Reflecting on the death of Tyre Nichols at the hands of Black police officers, Natalie Zuze exhorts Christians everywhere to keep challenging the internalised anti-Blackness that allows such tragedies to occur


“I’m just trying to go home!”

Those are the words the 29-year-old Black man Tyre Nichols screamed at police officers as they pinned him to the ground in what was meant to be a routine traffic stop.

Instead, it ended with him being brutally beaten by the same police officers, who are now facing murder charges over his death. What’s even more upsetting is that the police officers were Black.

After all we’ve been fighting for, and after all we’ve witnessed - before and after the murder of George Floyd - how could they do this to another Black man, betraying our own community?

Systems and structures

Sadly, the reality is this happens, and has happened, for a long time. Police brutality needs to stop, regardless of the perpetrator’s colour, and it needs to be dealt with immediately. These police officers and others are allowed to continue; they thought they could get away with this due to a racist system and structure that allows the dehumanisation of Black people specifically.

There is clearly an abuse of power, but police have been getting away with killing Black people for years because of a powerful system. It happens in the US and here in the UK, too; to Mark Duggan, Joy Gardner, Chris Kaba and many others.

This same system has been in play for years and it wants to survive, so it gives the means, power, influence to operate within it, irrespective of skin colour. Remember the three men who watched their colleague kneel on George Floyd’s neck and do nothing? Two of them were not white, yet they were able to uphold ‘the laws’ of this system as George’s life slipped away.

In the case of Tyre Nichols, the perpetrators were Black. However, the real criminal here, and what we are really up against, is the white supremacist notions and internalised anti-Blackness that make something like this possible.

Uncomfortable viewing

Now, let’s talk about the footage. I’ve not been able to watch the entire clip all the way through to protect my wellbeing. But I’ve read reports and listened to the news. The conversation around whether the footage should be shared is a difficult one. Without seeing it, we might never hear or see what happened to Tyre Nichols or George Floyd. But to see it repeatedly shared, on the news and online, is highly traumatic and triggering for Black people.

Also, repeatedly seeing these videos desensitises until they become just another clip of a Black man being killed. Black people will have different views on this because we are not a monolith. I’m not saying that others won’t find this video upsetting too, but please understand that there is a deeper level of consciousness for Black people when viewing content like this, as it’s our lived experience.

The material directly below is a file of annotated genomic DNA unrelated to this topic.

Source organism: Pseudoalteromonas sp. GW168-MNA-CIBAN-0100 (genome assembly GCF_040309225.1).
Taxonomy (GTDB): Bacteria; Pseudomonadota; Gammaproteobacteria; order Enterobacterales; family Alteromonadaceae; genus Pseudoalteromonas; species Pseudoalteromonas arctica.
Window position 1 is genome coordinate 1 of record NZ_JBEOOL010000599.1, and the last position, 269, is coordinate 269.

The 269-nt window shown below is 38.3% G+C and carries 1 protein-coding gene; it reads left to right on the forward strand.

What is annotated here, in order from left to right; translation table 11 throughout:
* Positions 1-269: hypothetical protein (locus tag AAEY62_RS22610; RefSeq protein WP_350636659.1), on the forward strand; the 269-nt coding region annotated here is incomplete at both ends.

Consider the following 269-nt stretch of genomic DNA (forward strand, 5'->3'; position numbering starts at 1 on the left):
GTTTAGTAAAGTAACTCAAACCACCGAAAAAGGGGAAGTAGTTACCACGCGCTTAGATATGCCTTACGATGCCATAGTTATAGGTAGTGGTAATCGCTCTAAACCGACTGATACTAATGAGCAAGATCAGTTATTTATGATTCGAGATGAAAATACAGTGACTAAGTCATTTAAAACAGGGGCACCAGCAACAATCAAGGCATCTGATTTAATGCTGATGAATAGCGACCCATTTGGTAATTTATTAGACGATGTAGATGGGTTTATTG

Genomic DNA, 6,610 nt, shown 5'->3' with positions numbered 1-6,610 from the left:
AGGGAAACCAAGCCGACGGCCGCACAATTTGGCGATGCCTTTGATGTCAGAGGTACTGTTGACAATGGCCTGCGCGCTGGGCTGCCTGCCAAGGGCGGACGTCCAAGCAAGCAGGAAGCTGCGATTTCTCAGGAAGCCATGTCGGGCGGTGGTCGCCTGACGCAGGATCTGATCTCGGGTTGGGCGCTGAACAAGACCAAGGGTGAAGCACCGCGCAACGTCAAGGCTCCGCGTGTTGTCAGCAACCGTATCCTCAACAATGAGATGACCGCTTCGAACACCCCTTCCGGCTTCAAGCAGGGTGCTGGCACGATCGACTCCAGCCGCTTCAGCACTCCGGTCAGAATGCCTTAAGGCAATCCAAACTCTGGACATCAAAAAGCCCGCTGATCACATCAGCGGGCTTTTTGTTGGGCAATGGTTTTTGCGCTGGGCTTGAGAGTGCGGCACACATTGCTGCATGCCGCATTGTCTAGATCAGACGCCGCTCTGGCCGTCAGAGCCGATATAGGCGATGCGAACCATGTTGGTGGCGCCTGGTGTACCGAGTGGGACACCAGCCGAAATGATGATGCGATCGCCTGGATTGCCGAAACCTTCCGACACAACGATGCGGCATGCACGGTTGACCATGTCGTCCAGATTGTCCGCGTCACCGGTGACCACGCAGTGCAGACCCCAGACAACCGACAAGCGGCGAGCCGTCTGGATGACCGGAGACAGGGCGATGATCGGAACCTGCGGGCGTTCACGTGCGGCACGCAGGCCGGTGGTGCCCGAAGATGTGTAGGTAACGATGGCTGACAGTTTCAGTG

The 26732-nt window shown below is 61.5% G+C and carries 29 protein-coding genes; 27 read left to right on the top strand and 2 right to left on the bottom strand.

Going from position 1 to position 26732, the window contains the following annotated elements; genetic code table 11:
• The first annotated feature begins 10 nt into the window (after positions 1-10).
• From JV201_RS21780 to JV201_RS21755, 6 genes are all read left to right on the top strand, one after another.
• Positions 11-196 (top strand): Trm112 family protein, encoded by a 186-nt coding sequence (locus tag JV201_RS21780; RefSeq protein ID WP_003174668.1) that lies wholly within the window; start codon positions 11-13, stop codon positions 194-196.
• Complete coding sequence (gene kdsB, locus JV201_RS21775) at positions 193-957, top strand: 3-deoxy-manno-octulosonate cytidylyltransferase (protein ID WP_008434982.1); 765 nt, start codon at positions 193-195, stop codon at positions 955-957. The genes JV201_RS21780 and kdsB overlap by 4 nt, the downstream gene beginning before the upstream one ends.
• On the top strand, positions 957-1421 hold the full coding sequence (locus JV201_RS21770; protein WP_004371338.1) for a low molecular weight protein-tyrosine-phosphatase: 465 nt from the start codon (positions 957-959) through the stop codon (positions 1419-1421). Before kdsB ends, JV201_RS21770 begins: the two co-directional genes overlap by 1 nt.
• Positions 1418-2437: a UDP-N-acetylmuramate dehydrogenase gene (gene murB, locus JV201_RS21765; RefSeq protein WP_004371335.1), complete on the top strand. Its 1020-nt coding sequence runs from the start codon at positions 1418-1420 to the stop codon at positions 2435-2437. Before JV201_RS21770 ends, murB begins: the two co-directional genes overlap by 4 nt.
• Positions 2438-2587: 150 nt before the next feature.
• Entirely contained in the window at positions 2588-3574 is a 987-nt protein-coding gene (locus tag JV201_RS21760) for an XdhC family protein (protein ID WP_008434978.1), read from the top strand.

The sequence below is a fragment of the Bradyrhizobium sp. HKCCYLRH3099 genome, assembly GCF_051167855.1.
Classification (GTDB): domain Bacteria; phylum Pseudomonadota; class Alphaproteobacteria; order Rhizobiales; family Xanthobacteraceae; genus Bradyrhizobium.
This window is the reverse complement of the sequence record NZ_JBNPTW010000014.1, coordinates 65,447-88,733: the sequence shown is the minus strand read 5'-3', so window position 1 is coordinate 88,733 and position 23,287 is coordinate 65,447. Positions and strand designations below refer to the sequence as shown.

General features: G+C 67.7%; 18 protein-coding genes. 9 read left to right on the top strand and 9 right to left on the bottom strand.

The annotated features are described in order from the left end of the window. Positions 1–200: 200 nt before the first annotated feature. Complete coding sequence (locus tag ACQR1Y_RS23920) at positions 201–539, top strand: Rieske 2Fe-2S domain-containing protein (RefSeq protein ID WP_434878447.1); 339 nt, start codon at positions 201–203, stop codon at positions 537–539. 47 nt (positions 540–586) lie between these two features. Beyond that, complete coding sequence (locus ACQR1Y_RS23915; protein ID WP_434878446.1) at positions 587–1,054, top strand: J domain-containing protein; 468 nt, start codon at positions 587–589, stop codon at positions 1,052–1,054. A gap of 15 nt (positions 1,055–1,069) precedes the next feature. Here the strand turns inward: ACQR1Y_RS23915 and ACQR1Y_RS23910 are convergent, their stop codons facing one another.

With the above in mind, the noise surrounding Tyre Nichols will get quieter on social media as people move on, and probably get louder when the trial of the police officers begins.

Protecting our peace

So what do we do? What can we do? How do we protect our peace while processing what’s happened? Some of us will want to get on with our day and not talk about it, as there is a strange comfort in that. For others, the thought of carrying on with business as usual will be a tangible burden. Some of us will pray. Some of us won’t.

I do not have all the answers, but I know where my hope lies and who to trust, no matter what happens around me. At times like this, I remember that God sent his only son to die for me and you, so that we might be free – which includes freedom from this world’s controlling systems.

I remember that Jesus hates oppression, injustice and racism! I remember he wanted us to treat each other with love and kindness; to treat each other as we would want to be treated. I remember that, in Christ, we are all equal. I love what John 15:12 says in the Amplified version: “This is my commandment, that you love and unselfishly seek the best for one another, just as I have loved you.” So, in these times, I try to hold on to these things and meditate on them.

Reflecting on racism

As kingdom people, let us use this time to come together and reflect. To make sure that racism and its structures do not climb into our church membership, congregations, ministries and leadership. If you’re a white-led church, check your leadership, your trustee board and your congregation. Might you be giving room for a system that allows only people that look like you to thrive or make decisions concerning your church?

If you’re part of a Black led church, how do your leadership, board of trustees and congregation treat each other? Are there Black gatekeepers or individuals esteeming themselves higher than the next person because of their position of power and influence?

This is why it’s good for churches to acknowledge when situations like this happen and have uncomfortable discussions. And it needs to be an ongoing conversation, not just during Black History Month or when another Black person gets killed.

Let’s not stop looking at ways to love each other better.

That is the only way we will grow in our shared sense of humanity and our love for each other in Christ.